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Public Domain Software (part of article in Vol.11 No.7 - Dec 1992)

This month, Alan Blundell goes to some trouble to acquire the oldest public domain software in existence.


I'm not really sure how the term 'software' should be defined; my own understanding used to be that it was the stuff which made the hardware work but the word seems to have been extended in use to mean anything which can be recorded on computer storage media (i.e. discs or tape). If this latter definition is acceptable, then I have recently come across the oldest item of computer software in the world.

I recently had a request for a copy of the Bible on disc, from someone who was unable to read the book for himself, so that he could 'read' it via a speech synthesiser attached to his Master. I had no knowledge of such an item being available and didn't fancy the prospect of quickly tapping in a few million words, so I reluctantly said that I couldn't help. A short time later, I received in the post a set of 6 MS-DOS discs containing the full text of the King James version of the Bible (both old and new Testaments), together with an index, an efficient search and text retrieval program, and a lengthy text file which constituted a full manual for the software. The whole package is available as public domain software for PCs.

My first reaction was to see if the package would work on a Master 512 co-processor. The short story is that I don't think it does, but the long story is as follows. The 6 DOS discs contained a set of compressed archive files, which first had to be extracted from their archives. The archiving utility used was PKZIP, a utility which should be familiar to all Master 512 users. PKZIP is, at least in my opinion, the best of a range of utilities for DOS which efficiently compresses and combines any set of files into a single 'archive' file. The result is a massive saving on disc space, often around 60%-70%, together with a tidy means of distributing a package (only one file to copy instead of possibly dozens).

PKZIP is shareware and is fully compatible with the Master 512, using DOS Plus 2.1 and a second copy of COMMAND.COM. It is surprising if no similar PD or shareware utility has been produced for the BBC; apart from the benefits of compression, it would be an ideal means of overcoming the 31 file limit for DFS users. I am aware of two such utilities for the BBC which are 'going the rounds' but have never been able to confirm that either is actually public domain. If anyone can help, I would be pleased to hear from them.

Back to the Bible. PKZIP was actually only the first hurdle to overcome; once the archives had been restored (with PKUNZIP), I was left with a set of installation files which were themselves compressed, this time using LHarc, another DOS archiving utility. This in itself would not have been a problem (LHarc also works on the 512), but the arcane installation program actually made it impossible simply to unarchive those files and be left with a usable set of programs and data. The installation program itself is not 512 compatible, producing a range of unusual error messages. The reason I am not fully certain that the package does not work on the 512 is that, if these installation problems can be worked around, the package itself may actually work.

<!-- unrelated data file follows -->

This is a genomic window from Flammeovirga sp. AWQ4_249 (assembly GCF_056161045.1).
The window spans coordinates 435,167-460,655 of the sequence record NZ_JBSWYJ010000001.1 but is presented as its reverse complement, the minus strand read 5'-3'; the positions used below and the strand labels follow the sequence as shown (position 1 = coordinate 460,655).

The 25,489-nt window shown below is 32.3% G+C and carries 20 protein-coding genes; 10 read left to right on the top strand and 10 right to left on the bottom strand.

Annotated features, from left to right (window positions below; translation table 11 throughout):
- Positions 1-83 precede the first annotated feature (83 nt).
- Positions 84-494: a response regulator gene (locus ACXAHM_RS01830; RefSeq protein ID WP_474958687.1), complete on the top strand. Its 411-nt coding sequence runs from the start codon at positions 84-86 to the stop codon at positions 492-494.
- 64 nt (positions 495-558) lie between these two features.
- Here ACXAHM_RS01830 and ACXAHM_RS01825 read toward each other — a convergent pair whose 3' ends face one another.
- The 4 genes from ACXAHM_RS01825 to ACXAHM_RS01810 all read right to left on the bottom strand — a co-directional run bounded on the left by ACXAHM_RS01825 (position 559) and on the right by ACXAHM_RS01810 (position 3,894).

Having made a mental note to have another go at that sometime, I changed tactics and installed the package on a 'real' PC's hard disc. Having done that, I found that the package itself was quite impressive in its features and speed of searching for specific passages of text. However, here came the next problem; the Bible itself was stored in yet another compressed form, this time keyword coded with an index file of the relevant words, so it took some time to find a way of extracting the full text. I eventually managed to get there (or else there would have been no point in telling the story) with a single file about 5Mb long. The Bible is quite long, but obviously such a file was no practical use on your average BBC Micro!

The final result of my efforts was a set of 8 ADFS L-format discs containing the Bible separated into the individual Books, from Genesis to Revelations. A few of these are split again into more manageable files; the half megabyte of Psalms is split into three files. The most impressive part of the whole thing was the fact that all of this text, together with a search program, a 150K manual, a comprehensive index and cross-reference information was all originally squeezed onto just 6 360K DOS discs!

That was probably (no, hopefully) the biggest conversion job I have ever undertaken. The final part is still not done: if anyone fancies an ambitious programming challenge which could be put to good use, how about producing a search and text retrieval program to work on these text files now that they are available on the BBC? The BBC Micro has a number of blind users who benefit from the use of a speech synthesiser. I know of one person who would make use of such a program, and there may be many more.

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